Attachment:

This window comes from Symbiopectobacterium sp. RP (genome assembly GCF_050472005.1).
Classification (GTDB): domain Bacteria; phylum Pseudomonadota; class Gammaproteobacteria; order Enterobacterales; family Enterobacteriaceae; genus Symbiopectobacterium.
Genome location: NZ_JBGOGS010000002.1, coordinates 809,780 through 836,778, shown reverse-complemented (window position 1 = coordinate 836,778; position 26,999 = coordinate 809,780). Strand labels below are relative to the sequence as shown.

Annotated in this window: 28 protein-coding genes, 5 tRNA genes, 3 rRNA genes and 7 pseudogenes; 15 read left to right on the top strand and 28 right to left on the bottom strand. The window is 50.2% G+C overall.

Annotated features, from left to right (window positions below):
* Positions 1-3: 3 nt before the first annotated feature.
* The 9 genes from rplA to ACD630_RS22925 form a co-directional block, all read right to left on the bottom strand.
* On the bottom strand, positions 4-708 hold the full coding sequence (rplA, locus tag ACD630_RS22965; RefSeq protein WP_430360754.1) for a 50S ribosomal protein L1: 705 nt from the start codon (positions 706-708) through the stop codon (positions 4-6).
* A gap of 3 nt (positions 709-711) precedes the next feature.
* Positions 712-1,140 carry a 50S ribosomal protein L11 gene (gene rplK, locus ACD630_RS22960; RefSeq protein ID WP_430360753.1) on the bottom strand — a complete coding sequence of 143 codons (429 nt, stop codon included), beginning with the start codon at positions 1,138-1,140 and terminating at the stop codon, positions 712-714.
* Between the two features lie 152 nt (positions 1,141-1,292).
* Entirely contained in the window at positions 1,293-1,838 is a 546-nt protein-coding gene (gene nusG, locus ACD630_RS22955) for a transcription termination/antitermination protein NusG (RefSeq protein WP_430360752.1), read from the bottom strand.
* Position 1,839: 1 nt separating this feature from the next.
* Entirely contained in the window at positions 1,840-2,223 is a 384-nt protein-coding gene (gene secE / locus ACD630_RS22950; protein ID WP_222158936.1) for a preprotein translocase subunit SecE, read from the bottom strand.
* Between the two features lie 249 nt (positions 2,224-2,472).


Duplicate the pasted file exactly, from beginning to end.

This window comes from Symbiopectobacterium sp. RP (genome assembly GCF_050472005.1).
Classification (GTDB): domain Bacteria; phylum Pseudomonadota; class Gammaproteobacteria; order Enterobacterales; family Enterobacteriaceae; genus Symbiopectobacterium.
Genome location: NZ_JBGOGS010000002.1, coordinates 809,780 through 836,778, shown reverse-complemented (window position 1 = coordinate 836,778; position 26,999 = coordinate 809,780). Strand labels below are relative to the sequence as shown.

Annotated in this window: 28 protein-coding genes, 5 tRNA genes, 3 rRNA genes and 7 pseudogenes; 15 read left to right on the top strand and 28 right to left on the bottom strand. The window is 50.2% G+C overall.

Annotated features, from left to right (window positions below):
* Positions 1-3: 3 nt before the first annotated feature.
* The 9 genes from rplA to ACD630_RS22925 form a co-directional block, all read right to left on the bottom strand.
* On the bottom strand, positions 4-708 hold the full coding sequence (rplA, locus tag ACD630_RS22965; RefSeq protein WP_430360754.1) for a 50S ribosomal protein L1: 705 nt from the start codon (positions 706-708) through the stop codon (positions 4-6).
* A gap of 3 nt (positions 709-711) precedes the next feature.
* Positions 712-1,140 carry a 50S ribosomal protein L11 gene (gene rplK, locus ACD630_RS22960; RefSeq protein ID WP_430360753.1) on the bottom strand — a complete coding sequence of 143 codons (429 nt, stop codon included), beginning with the start codon at positions 1,138-1,140 and terminating at the stop codon, positions 712-714.
* Between the two features lie 152 nt (positions 1,141-1,292).
* Entirely contained in the window at positions 1,293-1,838 is a 546-nt protein-coding gene (gene nusG, locus ACD630_RS22955) for a transcription termination/antitermination protein NusG (RefSeq protein WP_430360752.1), read from the bottom strand.
* Position 1,839: 1 nt separating this feature from the next.
* Entirely contained in the window at positions 1,840-2,223 is a 384-nt protein-coding gene (gene secE / locus ACD630_RS22950; protein ID WP_222158936.1) for a preprotein translocase subunit SecE, read from the bottom strand.
* Between the two features lie 249 nt (positions 2,224-2,472).